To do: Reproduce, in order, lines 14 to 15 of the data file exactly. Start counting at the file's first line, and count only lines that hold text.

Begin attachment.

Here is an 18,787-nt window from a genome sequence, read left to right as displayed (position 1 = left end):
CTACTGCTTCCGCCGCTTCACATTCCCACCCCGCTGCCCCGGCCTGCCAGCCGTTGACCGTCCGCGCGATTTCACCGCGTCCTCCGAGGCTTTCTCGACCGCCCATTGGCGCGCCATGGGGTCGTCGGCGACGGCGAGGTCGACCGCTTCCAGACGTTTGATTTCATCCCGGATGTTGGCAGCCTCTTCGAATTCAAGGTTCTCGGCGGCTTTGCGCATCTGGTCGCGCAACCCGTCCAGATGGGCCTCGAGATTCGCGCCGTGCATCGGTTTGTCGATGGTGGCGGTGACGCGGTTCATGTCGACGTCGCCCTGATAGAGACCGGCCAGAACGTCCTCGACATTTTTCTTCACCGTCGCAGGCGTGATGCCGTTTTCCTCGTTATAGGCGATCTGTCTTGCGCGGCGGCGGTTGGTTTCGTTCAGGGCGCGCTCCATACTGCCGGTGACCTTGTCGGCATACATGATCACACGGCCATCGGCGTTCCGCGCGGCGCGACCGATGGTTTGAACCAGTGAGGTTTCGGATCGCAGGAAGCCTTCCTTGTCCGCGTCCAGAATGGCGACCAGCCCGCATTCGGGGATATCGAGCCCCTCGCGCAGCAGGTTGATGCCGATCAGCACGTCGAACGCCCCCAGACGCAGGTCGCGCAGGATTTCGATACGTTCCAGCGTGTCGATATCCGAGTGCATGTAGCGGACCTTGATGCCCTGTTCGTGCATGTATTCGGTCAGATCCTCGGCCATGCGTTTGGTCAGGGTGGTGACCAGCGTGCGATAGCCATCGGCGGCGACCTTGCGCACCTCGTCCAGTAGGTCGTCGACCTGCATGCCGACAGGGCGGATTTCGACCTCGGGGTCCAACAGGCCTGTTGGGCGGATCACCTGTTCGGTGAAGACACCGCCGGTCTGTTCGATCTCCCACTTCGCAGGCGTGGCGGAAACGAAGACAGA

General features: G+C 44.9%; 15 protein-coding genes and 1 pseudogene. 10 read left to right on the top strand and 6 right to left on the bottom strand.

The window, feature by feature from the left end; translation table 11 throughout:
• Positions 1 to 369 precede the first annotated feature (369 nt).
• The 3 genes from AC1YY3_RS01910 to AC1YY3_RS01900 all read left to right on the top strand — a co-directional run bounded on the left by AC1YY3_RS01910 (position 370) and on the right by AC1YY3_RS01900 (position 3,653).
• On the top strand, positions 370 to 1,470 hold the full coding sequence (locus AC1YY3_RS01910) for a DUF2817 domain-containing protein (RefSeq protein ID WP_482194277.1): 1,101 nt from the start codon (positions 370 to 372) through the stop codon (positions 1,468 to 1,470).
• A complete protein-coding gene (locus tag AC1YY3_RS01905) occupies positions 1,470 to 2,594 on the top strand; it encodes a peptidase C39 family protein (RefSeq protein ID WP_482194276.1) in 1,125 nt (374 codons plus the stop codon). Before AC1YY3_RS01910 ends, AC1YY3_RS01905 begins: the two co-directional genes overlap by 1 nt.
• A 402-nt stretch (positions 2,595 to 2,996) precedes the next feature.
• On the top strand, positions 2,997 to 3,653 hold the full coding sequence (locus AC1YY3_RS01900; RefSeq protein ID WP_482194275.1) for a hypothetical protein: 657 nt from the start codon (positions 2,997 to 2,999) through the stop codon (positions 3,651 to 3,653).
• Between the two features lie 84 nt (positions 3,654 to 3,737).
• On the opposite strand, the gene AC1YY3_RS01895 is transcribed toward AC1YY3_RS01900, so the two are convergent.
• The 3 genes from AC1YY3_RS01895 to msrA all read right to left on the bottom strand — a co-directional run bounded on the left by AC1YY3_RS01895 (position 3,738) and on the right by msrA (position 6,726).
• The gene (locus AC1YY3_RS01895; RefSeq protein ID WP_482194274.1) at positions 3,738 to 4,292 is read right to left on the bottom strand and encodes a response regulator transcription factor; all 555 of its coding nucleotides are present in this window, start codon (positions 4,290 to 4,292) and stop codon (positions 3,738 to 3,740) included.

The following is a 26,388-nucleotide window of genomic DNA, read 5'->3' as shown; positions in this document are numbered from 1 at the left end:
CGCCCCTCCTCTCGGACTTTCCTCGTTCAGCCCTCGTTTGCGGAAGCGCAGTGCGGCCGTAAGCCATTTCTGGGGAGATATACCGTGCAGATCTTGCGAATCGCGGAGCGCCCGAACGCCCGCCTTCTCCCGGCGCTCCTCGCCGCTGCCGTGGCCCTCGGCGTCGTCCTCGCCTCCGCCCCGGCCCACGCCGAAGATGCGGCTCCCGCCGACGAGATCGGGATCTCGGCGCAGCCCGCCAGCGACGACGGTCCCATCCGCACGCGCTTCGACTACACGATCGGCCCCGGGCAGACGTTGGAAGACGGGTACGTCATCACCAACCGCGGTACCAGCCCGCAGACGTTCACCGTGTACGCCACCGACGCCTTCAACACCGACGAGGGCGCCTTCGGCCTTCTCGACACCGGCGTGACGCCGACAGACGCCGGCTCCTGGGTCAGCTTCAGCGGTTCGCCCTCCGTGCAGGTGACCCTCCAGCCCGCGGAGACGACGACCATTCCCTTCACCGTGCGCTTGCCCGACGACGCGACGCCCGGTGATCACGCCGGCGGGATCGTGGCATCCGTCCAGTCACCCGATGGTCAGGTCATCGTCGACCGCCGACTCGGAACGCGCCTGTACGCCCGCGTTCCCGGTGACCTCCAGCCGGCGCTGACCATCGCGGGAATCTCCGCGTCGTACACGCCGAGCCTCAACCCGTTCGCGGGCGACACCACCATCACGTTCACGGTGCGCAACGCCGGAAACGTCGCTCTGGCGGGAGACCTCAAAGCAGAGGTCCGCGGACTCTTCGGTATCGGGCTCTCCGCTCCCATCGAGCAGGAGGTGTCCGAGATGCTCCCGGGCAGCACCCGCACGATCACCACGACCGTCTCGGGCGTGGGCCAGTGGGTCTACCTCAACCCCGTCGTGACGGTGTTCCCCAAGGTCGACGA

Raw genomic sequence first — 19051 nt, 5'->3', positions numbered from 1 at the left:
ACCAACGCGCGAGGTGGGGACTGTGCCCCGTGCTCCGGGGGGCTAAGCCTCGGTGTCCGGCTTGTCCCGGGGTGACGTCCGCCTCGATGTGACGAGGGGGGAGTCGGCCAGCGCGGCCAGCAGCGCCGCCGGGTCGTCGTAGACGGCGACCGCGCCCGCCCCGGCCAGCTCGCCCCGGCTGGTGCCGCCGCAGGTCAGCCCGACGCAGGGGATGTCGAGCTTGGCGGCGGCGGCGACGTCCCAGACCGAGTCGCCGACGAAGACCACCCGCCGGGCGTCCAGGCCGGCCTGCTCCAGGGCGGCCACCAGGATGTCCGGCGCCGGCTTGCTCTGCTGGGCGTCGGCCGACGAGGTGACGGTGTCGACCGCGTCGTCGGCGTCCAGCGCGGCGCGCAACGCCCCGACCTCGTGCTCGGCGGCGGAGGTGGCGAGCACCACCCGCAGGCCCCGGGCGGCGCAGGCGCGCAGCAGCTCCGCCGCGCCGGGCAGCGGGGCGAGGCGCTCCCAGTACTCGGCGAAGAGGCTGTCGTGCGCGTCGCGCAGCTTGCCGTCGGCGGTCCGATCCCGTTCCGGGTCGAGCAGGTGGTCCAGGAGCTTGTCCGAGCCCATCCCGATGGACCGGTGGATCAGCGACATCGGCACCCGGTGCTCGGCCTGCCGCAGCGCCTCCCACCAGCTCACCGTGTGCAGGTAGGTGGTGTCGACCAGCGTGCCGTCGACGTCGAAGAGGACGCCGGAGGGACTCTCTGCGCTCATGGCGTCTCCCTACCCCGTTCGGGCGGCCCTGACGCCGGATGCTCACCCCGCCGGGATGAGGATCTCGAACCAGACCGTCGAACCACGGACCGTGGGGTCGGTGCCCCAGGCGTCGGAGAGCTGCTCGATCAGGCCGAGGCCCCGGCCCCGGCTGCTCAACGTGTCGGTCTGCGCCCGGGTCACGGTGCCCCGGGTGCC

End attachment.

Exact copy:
• The gene (locus AC1YY3_RS01895; RefSeq protein ID WP_482194274.1) at positions 3,738 to 4,292 is read right to left on the bottom strand and encodes a response regulator transcription factor; all 555 of its coding nucleotides are present in this window, start codon (positions 4,290 to 4,292) and stop codon (positions 3,738 to 3,740) included.

The following is a 26,388-nucleotide window of genomic DNA, read 5'->3' as shown; positions in this document are numbered from 1 at the left end: